On 22 February 2017, the Supreme Court handed down its judgment for the case of MM and others v The Secretary of State for the Home Department  UKSC 10, as stated on our post on the same day. The headline media reports were that the minimum income threshold (MIT) of £18,600 applicable to partners introduced into the immigration rules through Annexe FM on 9 July 2012 had been upheld - implying a successful outcome for the government in its attempt to curtail migrant numbers through introduction of the MIT.
The decision of the Supreme Court ‘reopens’ an alternative avenue for those who are unable to satisfy the £18,600 threshold. From a legal perspective, the decision reasserts the difference between the immigration rules as stated by the government and implemented by in this case by entry clearance officers (ECO) or the Home Office and the Human Rights Act, which allows judicial interpretation of the laws and therefore potentially a more generous approach by the judiciary in a court of law, which had previously been the situation prior to 9 July 2012 – and is what the introduction of the MIT, perhaps unsurprisingly sought to remove.
The consequence of the MIT is that many families have been torn apart as they have been unable to meet the financial requirements as stipulated by Annex FM.
Further reading on this case at the Court of Appeal stage by us can be obtained by visiting an earlier news article at the following url: https://www.rlegal.com/news/decision-of-the-court-of-appeal-in-the-spouse-visa/
The Supreme Court judgement analysed the legal concepts behind the immigration rules and the Human Rights Act. The court makes clear that the immigration rules are statements of policy and in short, allow the government to lay down rules which pursue a legitimate aim – in this case reducing migrant numbers through the imposition of the MIT. What the rules fail to do is to adequately address Human Rights principles which have been laid down by both the judiciary in the UK and the Court of Human Rights in Strasbourg. The court found that the gap in the rules for those who do not meet the MIT were not adequately addressed by the governments introduction of the MIT through Annexe FM or its guidance notes.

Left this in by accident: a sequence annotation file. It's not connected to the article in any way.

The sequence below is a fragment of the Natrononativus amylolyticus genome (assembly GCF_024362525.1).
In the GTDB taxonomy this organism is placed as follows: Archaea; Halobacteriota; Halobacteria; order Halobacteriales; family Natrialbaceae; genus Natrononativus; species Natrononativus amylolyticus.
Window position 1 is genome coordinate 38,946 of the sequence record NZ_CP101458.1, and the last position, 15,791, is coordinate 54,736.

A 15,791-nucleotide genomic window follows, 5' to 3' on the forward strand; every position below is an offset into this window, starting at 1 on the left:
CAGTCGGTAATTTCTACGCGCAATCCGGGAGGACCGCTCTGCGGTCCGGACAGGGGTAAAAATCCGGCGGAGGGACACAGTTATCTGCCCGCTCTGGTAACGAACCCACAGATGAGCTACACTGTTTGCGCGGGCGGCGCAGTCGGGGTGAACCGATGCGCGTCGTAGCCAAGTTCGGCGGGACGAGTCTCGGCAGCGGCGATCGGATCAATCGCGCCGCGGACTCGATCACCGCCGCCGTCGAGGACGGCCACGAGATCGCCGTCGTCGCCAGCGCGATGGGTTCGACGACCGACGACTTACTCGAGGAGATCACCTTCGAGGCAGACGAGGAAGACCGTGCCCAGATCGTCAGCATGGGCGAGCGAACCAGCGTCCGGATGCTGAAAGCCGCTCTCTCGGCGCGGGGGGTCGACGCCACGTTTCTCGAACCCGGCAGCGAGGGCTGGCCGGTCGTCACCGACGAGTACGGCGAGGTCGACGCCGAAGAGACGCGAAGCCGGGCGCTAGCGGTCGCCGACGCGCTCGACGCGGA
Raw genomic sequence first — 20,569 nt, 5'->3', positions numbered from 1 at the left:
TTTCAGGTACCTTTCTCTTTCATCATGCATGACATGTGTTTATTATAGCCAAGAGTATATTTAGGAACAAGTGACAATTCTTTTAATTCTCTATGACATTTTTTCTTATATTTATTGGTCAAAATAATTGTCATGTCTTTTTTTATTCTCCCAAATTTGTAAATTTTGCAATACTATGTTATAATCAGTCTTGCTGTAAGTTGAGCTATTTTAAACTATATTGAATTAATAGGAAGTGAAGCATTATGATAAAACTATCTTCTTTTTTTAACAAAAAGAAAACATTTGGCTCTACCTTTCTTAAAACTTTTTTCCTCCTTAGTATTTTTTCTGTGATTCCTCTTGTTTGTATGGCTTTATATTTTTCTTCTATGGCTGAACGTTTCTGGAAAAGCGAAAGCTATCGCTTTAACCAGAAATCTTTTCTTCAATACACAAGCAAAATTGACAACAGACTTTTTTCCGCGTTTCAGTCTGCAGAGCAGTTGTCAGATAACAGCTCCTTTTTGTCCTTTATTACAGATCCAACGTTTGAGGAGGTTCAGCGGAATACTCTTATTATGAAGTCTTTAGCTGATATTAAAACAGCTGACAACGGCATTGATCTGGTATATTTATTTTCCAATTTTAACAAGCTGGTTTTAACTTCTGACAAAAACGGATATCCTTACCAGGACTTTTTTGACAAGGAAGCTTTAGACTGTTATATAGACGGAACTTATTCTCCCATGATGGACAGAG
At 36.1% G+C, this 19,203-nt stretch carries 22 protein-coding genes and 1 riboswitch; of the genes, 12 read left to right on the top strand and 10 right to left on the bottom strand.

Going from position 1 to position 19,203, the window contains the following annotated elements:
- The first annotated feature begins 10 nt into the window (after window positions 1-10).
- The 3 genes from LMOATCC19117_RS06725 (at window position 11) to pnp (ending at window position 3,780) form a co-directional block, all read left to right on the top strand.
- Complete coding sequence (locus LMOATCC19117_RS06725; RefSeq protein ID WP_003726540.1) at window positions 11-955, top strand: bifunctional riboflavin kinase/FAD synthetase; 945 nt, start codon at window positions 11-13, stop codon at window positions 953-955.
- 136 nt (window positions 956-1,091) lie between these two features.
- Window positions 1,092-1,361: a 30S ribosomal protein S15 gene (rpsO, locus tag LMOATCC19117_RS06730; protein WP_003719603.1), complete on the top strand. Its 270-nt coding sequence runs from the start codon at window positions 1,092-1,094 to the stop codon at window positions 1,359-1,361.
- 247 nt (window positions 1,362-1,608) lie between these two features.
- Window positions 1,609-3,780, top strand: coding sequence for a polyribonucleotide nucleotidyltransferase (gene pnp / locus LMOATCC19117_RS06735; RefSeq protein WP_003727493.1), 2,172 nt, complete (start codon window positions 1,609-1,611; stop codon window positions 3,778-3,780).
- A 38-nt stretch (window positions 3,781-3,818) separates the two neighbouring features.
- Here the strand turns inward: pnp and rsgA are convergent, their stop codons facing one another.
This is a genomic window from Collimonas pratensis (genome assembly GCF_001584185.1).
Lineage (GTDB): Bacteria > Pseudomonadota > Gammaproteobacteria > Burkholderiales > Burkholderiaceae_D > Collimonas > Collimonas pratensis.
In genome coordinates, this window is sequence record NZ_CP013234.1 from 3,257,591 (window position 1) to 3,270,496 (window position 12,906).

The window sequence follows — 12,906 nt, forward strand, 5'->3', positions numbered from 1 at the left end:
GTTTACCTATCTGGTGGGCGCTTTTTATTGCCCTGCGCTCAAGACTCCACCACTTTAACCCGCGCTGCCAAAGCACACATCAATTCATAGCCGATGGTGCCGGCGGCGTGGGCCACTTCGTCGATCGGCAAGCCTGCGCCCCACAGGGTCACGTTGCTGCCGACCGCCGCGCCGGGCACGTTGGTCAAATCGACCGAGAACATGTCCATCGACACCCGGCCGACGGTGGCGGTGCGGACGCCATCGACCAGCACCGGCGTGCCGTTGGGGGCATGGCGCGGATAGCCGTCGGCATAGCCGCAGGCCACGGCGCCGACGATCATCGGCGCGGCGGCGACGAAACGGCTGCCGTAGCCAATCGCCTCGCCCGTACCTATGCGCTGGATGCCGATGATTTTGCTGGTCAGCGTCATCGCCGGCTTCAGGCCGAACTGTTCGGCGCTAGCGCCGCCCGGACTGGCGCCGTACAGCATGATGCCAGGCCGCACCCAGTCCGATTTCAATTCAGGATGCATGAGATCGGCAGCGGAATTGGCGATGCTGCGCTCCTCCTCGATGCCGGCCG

The government’s position hitherto has been that it is not necessary for decision makers to make further enquiries of applicants who fail to meet the rules, as Annex FM is compliant with the principles of proportionality, as it has a mechanism for ECO’s to consider cases on an exceptional basis. The court ruled that this negates the point that the appellant system allows for the judiciary to form judgements about how an individual can satisfy the Human Rights Act– therefore this function cannot simply be ignored through Annexe FM and its claim to address principles of proportionality.
The Supreme Court’s judgement is that the government’s position through Annexe FM and its stated guidance are not adequate and that the Secretary of State for the Home Department needs to address how it will assess applications which do not meet the current immigration rules, but which have particular individual circumstances for example, applicants who can offer ‘third party’ support or who have children.
What this means is that there is a two-stage process for applicants through this route. An applicant who meets the MIT therefore should satisfy the rule. However, for those who do not, the applicant can introduce other evidence such as third party support from a relative or friend and or other evidence to show how his set of circumstances complies with the Human Rights Act.
RLegal immigration solicitors have many years of experience of assisting clients with partner type cases. We assist clients from all over the world and our office is located in central London
If you require legal assistance with an application for your partner to the UK please contact us by telephone on +44 20 7038 3980, sending us on an email to email@example.com or by completing our online submission form.